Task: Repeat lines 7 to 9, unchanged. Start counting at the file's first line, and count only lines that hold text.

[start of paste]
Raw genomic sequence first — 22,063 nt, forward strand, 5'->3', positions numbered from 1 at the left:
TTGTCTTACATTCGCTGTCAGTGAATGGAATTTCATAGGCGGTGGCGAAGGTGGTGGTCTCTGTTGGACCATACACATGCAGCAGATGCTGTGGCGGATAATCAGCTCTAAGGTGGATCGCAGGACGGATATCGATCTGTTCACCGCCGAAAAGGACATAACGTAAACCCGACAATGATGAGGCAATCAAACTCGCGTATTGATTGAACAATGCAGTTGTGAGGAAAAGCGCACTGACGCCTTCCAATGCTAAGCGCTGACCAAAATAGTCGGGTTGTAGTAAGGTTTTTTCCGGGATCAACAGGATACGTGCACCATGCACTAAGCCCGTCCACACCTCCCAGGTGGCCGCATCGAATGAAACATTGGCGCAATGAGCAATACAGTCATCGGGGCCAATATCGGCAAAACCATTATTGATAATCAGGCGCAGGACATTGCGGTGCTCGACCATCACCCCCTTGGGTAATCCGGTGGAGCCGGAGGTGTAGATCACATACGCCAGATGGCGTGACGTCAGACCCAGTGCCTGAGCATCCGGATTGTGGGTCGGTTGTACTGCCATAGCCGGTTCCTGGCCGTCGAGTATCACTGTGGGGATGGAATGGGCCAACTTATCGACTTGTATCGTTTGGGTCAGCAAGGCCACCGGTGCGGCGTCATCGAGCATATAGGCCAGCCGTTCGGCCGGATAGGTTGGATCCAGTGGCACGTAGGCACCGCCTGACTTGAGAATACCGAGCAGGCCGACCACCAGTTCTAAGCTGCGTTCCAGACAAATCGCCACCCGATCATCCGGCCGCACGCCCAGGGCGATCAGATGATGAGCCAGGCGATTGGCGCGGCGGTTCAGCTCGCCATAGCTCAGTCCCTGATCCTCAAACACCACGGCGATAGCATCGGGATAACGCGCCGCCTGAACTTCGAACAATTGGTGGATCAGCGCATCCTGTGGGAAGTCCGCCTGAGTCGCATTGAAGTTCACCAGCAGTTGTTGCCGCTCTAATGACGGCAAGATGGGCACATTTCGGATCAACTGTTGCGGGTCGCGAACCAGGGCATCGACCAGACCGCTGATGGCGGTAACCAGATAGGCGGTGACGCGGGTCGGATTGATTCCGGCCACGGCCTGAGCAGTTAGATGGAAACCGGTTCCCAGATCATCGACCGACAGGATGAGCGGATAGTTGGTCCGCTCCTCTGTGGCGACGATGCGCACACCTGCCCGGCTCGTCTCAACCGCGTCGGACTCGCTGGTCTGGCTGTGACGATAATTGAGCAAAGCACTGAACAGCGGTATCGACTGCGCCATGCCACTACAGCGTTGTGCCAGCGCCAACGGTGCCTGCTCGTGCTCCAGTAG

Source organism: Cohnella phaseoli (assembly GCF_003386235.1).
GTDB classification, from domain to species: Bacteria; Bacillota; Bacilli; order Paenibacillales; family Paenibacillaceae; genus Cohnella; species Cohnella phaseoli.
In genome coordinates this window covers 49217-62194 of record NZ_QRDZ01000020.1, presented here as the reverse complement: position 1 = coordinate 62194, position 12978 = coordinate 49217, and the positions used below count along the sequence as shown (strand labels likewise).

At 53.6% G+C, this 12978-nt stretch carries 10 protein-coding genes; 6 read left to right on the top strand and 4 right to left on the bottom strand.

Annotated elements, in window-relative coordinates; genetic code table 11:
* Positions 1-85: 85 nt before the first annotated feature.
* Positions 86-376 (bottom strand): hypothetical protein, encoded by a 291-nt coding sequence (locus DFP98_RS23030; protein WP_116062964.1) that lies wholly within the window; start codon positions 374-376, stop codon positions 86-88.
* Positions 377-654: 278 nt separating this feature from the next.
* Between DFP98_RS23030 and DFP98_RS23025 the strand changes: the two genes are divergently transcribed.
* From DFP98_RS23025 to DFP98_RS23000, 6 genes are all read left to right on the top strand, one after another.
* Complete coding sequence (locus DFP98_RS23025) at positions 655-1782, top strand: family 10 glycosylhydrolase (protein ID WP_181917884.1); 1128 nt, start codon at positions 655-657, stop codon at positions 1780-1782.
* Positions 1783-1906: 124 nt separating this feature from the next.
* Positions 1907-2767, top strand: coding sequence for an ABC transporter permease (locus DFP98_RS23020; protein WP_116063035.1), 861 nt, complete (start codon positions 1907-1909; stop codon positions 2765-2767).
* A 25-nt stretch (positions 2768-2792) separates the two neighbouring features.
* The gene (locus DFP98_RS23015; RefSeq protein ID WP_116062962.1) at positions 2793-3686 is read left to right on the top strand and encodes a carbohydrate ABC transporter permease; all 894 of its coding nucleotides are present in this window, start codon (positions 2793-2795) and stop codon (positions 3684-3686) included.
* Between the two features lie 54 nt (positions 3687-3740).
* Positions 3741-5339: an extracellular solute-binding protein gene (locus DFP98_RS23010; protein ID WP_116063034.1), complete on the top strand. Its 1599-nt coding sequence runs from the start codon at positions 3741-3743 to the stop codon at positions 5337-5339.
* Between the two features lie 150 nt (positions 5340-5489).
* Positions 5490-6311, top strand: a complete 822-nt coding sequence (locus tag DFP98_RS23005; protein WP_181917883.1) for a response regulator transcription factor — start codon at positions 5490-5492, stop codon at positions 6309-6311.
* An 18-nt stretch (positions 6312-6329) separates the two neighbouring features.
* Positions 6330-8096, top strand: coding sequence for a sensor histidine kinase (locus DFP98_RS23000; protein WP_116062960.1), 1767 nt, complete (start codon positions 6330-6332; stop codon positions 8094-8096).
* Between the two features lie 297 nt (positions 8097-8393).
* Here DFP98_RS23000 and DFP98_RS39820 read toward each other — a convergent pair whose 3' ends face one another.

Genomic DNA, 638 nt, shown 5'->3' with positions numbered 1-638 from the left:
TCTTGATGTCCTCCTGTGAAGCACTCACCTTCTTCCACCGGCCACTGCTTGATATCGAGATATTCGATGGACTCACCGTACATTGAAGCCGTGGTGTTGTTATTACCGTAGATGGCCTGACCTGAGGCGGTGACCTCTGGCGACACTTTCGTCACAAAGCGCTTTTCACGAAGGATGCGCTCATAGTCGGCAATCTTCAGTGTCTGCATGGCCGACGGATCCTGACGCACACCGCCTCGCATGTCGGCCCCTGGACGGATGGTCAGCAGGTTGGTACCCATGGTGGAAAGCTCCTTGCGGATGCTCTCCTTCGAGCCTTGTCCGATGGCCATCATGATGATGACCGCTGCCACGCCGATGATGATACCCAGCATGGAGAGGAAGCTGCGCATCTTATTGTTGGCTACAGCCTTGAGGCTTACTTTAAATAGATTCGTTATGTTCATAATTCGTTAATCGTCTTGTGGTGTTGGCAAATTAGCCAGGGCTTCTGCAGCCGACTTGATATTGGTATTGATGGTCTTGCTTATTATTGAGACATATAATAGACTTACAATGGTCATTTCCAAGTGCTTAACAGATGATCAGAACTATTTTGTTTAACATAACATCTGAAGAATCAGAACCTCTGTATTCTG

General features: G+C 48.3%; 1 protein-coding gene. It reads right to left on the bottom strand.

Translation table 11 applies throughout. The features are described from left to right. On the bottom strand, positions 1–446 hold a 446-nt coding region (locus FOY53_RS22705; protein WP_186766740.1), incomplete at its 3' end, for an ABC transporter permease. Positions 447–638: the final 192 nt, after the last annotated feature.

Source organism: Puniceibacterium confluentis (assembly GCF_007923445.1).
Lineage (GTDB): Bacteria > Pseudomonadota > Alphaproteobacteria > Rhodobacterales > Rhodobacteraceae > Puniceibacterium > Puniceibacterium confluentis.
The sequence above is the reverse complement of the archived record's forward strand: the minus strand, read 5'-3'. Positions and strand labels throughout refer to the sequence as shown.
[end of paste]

Annotated elements, in window-relative coordinates; genetic code table 11:
* Positions 1-85: 85 nt before the first annotated feature.
* Positions 86-376 (bottom strand): hypothetical protein, encoded by a 291-nt coding sequence (locus DFP98_RS23030; protein WP_116062964.1) that lies wholly within the window; start codon positions 374-376, stop codon positions 86-88.